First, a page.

Resting Bitch Face

Good morning everyone,

It's going to be gorgeous today-sunny and a high of 27C before turning to rain later tomorrow. Wednesday and the rest of the week are looking pretty nice-it'll be a mix of sun and clouds and highs in the low to mid 20s every day.

Queen Elizabeth has it. So does fashion designer Victoria Beckham. And actress Kristen Stewart — poor thing, she’s practically the poster girl.

Among the slew of pop culture icons said to be afflicted with so-called Resting Bitch Face (alternatively known as Bitchy Resting Face), the vast majority are women, though Kanye West is among the male examples. All of them have been mocked by Internet commenters for having a certain unintentional expression when their faces are not in motion  — a look best described as vaguely annoyed, maybe a little judgy, perhaps slightly bored. 

Since the RBF meme took over the Internet in 2013, legions of people have identified the dreaded phenomenon in celebrites, in their own social circles, even in the mirror.

So Jason Rogers and Abbe Macbeth, behavioral researchers with international research and innovation firm Noldus Information Technology, decided to investigate: Why are some faces seen as truly expressionless, but others are inexplicably off-putting? What, exactly, makes us register a seemingly neutral expression as RBF?

“We wanted this to be fun and kind of tongue-in-cheek, but also to have legitimate scientific data backing it up,” Macbeth said.

The researchers enlisted Noldus’s FaceReader, a sophisticated tool engineered to identify specific expressions based on a catalogue of more than 10,000 images of human faces. The software, which can examine faces through a live camera, a photograph or a video clip, maps 500 points on the human face, then analyzes the image and assigns an expression based on eight basic human emotions: happiness, sadness, anger, fear, surprise, disgust, contempt, and “neutral.”

Then they plugged in photos of RBF all-stars Kanye West, Kristen Stewart and Queen Elizabeth. Suddenly, the level of emotion detected by the software doubled to six percent.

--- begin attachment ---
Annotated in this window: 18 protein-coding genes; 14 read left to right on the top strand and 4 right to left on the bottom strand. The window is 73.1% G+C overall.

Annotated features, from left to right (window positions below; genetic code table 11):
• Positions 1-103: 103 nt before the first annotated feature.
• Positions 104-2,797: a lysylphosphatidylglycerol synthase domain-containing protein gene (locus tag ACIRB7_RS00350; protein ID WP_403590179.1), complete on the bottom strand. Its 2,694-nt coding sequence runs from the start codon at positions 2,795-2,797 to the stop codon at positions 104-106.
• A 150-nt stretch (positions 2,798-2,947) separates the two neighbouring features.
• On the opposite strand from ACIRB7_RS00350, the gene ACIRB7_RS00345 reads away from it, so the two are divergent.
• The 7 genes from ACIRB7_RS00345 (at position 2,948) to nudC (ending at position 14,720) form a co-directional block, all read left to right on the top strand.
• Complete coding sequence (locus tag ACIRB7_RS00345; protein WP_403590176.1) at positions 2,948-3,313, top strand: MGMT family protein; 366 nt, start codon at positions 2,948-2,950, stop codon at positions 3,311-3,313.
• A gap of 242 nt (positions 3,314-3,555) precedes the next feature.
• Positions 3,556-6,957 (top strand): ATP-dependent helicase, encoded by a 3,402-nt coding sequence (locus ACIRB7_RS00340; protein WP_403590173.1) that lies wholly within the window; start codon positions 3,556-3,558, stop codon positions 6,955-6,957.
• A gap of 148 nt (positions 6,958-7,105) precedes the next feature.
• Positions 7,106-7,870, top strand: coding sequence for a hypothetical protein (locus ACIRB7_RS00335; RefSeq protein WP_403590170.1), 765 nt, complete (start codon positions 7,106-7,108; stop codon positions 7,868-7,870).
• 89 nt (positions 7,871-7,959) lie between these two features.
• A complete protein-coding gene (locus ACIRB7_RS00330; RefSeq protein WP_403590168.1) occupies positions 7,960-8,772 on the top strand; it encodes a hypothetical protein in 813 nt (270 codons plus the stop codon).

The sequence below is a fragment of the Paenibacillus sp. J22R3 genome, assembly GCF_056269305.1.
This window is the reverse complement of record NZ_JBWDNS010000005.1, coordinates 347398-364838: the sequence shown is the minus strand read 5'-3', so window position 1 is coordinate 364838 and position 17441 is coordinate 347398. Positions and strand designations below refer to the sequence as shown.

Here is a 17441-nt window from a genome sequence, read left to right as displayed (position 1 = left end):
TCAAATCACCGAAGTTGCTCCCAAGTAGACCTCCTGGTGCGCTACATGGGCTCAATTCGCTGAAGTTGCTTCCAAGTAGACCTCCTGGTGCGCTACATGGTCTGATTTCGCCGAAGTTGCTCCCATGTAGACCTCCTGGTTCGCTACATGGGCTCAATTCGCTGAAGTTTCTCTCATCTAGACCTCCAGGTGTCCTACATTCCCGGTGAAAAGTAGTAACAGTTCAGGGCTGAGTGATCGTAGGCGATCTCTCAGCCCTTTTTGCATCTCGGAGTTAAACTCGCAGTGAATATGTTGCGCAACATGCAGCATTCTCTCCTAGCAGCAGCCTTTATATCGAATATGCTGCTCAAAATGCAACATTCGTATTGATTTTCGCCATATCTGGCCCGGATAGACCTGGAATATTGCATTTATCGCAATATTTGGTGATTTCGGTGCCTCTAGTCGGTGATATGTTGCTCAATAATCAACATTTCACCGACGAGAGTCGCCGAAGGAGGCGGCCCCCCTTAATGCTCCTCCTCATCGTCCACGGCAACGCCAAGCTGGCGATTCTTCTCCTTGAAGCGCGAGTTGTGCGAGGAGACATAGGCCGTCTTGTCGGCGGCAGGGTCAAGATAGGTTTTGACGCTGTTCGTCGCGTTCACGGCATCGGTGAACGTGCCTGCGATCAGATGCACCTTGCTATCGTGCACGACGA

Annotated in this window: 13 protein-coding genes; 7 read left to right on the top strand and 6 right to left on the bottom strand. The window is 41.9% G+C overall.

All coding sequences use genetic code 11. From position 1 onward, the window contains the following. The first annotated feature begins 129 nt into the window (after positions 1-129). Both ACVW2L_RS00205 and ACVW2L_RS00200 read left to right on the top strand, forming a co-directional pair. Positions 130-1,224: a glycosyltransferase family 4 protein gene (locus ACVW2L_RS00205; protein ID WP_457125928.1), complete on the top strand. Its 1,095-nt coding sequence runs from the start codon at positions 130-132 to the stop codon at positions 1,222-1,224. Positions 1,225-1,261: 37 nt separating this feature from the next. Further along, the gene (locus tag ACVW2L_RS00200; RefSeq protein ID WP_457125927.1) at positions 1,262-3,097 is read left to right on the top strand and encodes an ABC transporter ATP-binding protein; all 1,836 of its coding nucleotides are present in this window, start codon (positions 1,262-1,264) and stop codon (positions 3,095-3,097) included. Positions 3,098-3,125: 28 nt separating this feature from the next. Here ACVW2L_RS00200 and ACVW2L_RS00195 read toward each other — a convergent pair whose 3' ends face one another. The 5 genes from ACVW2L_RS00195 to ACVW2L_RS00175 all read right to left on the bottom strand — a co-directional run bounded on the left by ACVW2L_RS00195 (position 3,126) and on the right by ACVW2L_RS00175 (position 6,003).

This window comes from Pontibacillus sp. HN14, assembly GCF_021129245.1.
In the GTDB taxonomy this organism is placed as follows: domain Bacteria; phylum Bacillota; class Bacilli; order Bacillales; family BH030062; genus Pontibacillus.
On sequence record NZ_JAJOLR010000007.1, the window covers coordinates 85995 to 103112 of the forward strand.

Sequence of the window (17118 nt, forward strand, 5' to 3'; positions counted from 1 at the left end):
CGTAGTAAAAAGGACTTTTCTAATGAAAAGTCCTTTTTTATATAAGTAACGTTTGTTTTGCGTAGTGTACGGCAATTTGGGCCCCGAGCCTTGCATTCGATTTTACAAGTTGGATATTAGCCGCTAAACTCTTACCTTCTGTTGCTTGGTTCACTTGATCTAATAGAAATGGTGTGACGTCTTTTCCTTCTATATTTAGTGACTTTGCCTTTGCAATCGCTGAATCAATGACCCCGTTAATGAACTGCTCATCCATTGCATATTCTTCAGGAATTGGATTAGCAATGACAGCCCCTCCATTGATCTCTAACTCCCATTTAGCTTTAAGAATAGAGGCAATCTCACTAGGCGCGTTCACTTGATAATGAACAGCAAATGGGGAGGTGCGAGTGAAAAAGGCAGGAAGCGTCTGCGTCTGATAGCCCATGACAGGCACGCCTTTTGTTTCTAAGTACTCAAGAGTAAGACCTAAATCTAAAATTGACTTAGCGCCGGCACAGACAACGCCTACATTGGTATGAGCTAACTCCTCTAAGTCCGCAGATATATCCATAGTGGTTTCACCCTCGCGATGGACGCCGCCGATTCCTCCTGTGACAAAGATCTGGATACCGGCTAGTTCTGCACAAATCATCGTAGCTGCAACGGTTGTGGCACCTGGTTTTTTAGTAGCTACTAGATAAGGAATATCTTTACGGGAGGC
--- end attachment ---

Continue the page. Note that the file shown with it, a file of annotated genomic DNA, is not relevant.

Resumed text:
One particular emotion was responsible for the jump: “The big change in percentage came from ‘contempt,’” Macbeth said.

And how exactly does a piece of software measure contempt in a face?

It’s in subtle signals, like “one side of the lip pulled back slightly, the eyes squinting a little,” Rogers explained.

Or: “It’s kind of a tightening around the eyes, and a little bit of raising of the corners of the lips — but not into a smile,” Macbeth suggested.

The cues are understated, yet the machine detects and interprets them the same way our human brains do, she said. “Something in the neutral expression of the face is relaying contempt, both to the software and to us.”

Worried that you might have RBF? Now you can find out for sure. After publishing their results in October, Rogers and Macbeth invited members of the public to submit their own faces for analysis. Guys and gals alike are welcome to email photos of their most “neutral” facial expressions to jason@noldus.com, and FaceReader will tell you if you’re actually expressionless — or if you and the Queen have RBF in common.

I see it a lot when I'm out and about. Maybe that's why some people (including me, think Japanese people aren't happy-maybe just a lot of people have resting bitch face...ha ha!

Have a great day!


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